Tuesday, June 30, 2015

Brand Storytelling

In his book The Dream Society, Rolf Jensen makes the case for a shift from an information society to a dream society in which imagination and storytelling become the primary drivers of value. He identifies six emerging emotion-based markets:

1. Adventure
2. Community (togetherness, friendship, and love)
3. Providing and receiving care
4. Self-expression (“Who am I?”)
5. Peace of mind
6. Standing for something (convictions)

Many brands like to tell stories that demonstrate their values or their legendary service. Every brand story requires the following elements:

  • Core values that underpin the story
  • Moral of the story (central premise)
  • Hero (protagonist)
  • Villain (antagonist)
  • Plot (tension/conflict/resolution)
  • “Aha” moment
  • Transformation

Here are two other storytelling frameworks that you might find useful.

Mark Lightowler uses a storytelling map that includes the following nine elements:

1. Story setup (the background information the audience needs to know)
2. Protagonist (the hero)
3. Conflict (what stands in the way of the journey’s completion)
4. Outer motivation (protagonist’s motivation)
5. Deep issues (the deeper issues addressed by the story)
6. Opportunity (the protagonist’s inward reward for overcoming the conflict)
7. Arc (how the protagonist grows or changes inwardly over the course of the story)
8. Empathy (what causes the audience to empathize with the protagonist)
9. Tension (the unspoken feeling feeding the conflict)

According to Chris Vogler, the hero’s journey consists of the following steps:

1. The ordinary world
2. The call to adventure
3. Refusal of the call
4. Meeting with the mentor
5. Crossing the first threshold
6. Tests, allies, enemies
7. Approach to the inmost cave
8. The ordeal
9. Reward
10. The road back
11. The resurrection
12. Return with the elixir

Reprinted from Brand Aid, second edition, available here.

The Importance of Product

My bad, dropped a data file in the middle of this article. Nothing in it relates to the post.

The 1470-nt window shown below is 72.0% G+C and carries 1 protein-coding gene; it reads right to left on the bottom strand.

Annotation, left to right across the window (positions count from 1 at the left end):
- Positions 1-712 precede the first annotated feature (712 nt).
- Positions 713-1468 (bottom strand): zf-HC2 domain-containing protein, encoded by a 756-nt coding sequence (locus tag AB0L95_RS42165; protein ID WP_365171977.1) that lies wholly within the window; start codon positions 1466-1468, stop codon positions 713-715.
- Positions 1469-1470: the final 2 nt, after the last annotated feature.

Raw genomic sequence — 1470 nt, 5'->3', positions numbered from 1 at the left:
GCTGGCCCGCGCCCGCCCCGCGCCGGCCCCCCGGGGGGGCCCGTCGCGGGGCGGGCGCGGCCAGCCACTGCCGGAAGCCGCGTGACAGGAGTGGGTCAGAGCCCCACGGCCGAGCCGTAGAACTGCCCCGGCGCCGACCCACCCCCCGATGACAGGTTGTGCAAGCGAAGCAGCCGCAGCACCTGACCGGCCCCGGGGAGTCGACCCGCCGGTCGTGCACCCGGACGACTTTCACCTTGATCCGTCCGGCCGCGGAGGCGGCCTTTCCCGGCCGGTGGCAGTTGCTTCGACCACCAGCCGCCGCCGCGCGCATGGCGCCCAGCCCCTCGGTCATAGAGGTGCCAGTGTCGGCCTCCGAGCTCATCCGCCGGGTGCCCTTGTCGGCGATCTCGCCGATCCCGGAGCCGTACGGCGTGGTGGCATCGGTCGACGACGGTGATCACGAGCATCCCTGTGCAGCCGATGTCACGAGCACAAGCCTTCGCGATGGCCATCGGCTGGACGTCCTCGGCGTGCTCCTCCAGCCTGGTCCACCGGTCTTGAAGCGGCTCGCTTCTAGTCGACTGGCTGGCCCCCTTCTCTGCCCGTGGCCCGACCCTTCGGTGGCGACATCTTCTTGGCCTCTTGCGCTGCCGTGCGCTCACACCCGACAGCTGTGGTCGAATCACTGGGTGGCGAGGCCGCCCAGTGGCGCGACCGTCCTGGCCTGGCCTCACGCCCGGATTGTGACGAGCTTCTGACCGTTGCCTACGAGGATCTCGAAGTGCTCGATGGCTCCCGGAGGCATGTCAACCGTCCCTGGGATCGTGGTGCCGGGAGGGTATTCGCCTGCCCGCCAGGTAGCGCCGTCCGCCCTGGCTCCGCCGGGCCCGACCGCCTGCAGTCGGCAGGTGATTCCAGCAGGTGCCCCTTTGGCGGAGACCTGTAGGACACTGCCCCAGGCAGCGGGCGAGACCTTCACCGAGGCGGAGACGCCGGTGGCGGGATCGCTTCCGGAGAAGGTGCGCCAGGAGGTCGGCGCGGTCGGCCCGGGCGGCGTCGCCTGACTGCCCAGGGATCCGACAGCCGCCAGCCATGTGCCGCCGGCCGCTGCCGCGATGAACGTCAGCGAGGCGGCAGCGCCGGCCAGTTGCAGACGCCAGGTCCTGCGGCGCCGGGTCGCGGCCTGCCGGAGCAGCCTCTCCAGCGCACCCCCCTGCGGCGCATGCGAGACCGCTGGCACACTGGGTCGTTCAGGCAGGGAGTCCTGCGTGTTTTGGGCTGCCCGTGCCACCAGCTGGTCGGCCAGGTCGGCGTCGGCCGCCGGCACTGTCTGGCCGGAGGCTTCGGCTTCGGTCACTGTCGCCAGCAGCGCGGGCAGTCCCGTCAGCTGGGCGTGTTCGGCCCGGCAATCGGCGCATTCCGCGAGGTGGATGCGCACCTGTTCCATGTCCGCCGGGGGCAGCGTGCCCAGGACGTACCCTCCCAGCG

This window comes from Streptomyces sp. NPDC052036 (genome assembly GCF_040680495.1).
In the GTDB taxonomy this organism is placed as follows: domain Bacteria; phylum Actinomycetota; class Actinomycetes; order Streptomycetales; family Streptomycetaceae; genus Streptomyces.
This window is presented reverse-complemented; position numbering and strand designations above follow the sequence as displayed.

In large consumer packaged goods companies (houses of brands), the brand manager often manages product and brand decisions together. In branded houses, the product and brand decisions are often made separately. 

While products and brands are different - brands are the personifications of organizations and their products and services - products, never the less, are very important to the success of the brands whose names they bare. 

Witness the strength of the Apple or Tesla brands. They are based on high quality products with innovation, functionality and aesthetic appeal. Both also command premium prices and are in the luxury category. While a well thought through brand can increase the appeal of a mediocre product, it cannot completely overcome its deficiencies. As the saying goes, "You can put lipstick on a pig. It is still a pig."

Don't overlook the importance of the product or service itself when managing your brand. Deficient or sub-par products and services will tarnish the brand's image, while superior products and services will enhance its image.

Monday, June 29, 2015

Reference Prices

Pricing strategy is one element of brand positioning. A key concept in pricing strategy is reference prices. 

People often compare a product’s price to a “reference price” that they maintain in their minds for the product or product category in question. A reference price is the price that people expect or deem to be reasonable for a certain type of product. Several factors affect reference prices:
  • Memory of Past Prices.
  • Frame of Reference. That is, the price as compared to competitive prices, presale prices, manufacturer’s suggested prices, channel-specific prices, marked prices before discounts, and substitute product prices, etc. Creating the most advantageous (and believable) competitive frame of reference is essential to achieving a price premium.
  • Prices of Other Products on the Same Shelf, in the Same Catalog, or in the Same Product Line. The addition of a more premium-priced product typically increases sales of other lower-priced products in the same product line
  • The Way the Price Is Presented. For instance:

          - Absolute number vs. per quart, per pound, per hour of use, per application
            - Four simple payments of $69.95 vs. $279.80
            - Total purchase price vs. monthly loan payment vs. monthly lease payment (e.g., for automobiles)